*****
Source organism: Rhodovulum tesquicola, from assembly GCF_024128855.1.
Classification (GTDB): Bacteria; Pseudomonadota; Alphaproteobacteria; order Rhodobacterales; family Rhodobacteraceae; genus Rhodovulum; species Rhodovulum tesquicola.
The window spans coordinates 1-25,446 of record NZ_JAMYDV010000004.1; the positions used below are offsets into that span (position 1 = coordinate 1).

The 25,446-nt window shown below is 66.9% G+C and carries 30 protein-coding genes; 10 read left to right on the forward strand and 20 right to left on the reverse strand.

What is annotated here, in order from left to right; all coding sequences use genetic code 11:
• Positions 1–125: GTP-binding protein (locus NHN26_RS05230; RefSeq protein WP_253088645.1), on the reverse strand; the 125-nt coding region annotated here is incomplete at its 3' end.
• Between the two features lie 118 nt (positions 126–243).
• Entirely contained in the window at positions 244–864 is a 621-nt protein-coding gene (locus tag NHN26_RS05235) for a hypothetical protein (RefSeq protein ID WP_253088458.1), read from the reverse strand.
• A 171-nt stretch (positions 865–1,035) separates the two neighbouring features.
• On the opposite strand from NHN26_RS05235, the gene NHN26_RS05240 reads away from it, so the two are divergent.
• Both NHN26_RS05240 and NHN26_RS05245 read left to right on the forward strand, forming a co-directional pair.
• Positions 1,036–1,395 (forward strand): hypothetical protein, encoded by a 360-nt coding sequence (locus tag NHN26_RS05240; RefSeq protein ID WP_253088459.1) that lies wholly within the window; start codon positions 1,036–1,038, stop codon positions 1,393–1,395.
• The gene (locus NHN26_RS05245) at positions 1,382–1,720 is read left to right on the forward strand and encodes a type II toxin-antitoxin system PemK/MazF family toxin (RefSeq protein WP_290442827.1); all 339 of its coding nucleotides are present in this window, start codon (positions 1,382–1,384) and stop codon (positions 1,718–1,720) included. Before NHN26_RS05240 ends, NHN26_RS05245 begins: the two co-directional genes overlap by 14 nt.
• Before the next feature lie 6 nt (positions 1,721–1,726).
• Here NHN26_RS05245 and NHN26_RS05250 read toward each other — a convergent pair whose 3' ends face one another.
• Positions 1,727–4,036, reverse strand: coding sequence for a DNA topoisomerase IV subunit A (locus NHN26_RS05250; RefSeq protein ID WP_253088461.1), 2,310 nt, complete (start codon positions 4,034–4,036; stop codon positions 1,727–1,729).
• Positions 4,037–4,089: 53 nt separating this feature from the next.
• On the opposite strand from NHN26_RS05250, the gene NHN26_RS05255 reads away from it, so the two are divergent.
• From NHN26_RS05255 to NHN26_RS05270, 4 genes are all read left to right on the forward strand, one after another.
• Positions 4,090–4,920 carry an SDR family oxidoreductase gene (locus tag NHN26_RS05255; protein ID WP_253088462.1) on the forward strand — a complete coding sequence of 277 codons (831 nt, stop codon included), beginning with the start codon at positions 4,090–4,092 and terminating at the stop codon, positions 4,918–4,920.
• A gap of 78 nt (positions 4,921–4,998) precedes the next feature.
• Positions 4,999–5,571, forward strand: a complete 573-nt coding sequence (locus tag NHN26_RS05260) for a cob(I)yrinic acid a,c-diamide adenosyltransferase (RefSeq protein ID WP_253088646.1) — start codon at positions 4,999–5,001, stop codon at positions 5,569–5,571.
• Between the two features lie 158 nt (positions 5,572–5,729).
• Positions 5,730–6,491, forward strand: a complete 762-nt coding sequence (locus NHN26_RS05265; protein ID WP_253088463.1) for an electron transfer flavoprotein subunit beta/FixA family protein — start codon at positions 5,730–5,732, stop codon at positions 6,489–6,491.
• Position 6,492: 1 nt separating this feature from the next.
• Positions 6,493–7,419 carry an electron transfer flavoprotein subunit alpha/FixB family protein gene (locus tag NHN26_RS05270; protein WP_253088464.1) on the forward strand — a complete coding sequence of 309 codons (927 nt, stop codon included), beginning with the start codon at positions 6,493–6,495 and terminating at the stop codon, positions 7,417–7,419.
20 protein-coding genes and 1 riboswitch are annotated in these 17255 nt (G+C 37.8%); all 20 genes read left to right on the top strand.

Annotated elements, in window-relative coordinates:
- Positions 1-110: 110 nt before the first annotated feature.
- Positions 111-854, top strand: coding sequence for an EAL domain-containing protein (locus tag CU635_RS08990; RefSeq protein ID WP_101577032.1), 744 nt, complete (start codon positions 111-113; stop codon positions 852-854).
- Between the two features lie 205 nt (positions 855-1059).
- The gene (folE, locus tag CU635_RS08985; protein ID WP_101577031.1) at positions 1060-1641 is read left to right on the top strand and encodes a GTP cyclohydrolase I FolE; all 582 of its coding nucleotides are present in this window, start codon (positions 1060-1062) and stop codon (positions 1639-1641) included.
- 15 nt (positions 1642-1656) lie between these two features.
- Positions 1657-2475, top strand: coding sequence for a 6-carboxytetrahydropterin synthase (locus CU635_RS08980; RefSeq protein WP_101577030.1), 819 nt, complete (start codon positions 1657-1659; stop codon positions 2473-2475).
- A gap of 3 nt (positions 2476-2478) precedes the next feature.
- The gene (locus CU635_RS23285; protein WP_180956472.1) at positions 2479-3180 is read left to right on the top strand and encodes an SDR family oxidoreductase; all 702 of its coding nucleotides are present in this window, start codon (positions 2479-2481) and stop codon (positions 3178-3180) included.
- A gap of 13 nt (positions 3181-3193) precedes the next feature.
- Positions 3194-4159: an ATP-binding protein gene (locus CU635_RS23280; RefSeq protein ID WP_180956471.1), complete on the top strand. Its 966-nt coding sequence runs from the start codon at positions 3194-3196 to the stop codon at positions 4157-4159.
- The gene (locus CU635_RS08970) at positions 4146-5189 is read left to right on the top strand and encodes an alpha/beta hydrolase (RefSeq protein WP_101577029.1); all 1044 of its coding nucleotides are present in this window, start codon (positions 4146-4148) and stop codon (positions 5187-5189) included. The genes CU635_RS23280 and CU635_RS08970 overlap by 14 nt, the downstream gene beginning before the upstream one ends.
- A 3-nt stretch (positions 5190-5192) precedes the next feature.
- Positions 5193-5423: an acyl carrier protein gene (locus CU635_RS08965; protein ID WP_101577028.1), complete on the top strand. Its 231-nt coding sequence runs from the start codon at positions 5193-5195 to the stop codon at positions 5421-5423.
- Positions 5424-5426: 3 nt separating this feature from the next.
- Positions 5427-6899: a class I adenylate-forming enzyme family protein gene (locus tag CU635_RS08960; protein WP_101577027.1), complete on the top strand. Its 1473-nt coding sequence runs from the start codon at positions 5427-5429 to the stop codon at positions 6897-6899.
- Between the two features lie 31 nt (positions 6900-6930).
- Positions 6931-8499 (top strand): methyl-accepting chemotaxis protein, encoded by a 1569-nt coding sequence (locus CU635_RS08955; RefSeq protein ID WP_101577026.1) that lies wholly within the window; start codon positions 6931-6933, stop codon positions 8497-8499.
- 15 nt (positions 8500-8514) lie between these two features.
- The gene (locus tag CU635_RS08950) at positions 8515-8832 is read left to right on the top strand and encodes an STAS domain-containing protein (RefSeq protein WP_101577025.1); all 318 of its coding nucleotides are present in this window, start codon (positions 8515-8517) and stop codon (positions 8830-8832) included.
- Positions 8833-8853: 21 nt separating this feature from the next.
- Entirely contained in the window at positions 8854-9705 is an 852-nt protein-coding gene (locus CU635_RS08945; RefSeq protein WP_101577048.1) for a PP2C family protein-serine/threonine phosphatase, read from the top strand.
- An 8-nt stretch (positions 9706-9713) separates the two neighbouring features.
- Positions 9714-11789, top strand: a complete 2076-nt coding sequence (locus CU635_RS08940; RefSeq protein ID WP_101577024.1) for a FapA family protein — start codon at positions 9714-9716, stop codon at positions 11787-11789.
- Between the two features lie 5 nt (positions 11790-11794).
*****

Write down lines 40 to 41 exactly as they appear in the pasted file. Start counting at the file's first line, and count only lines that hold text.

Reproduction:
- A 3-nt stretch (positions 5190-5192) precedes the next feature.
- Positions 5193-5423: an acyl carrier protein gene (locus CU635_RS08965; protein ID WP_101577028.1), complete on the top strand. Its 231-nt coding sequence runs from the start codon at positions 5193-5195 to the stop codon at positions 5421-5423.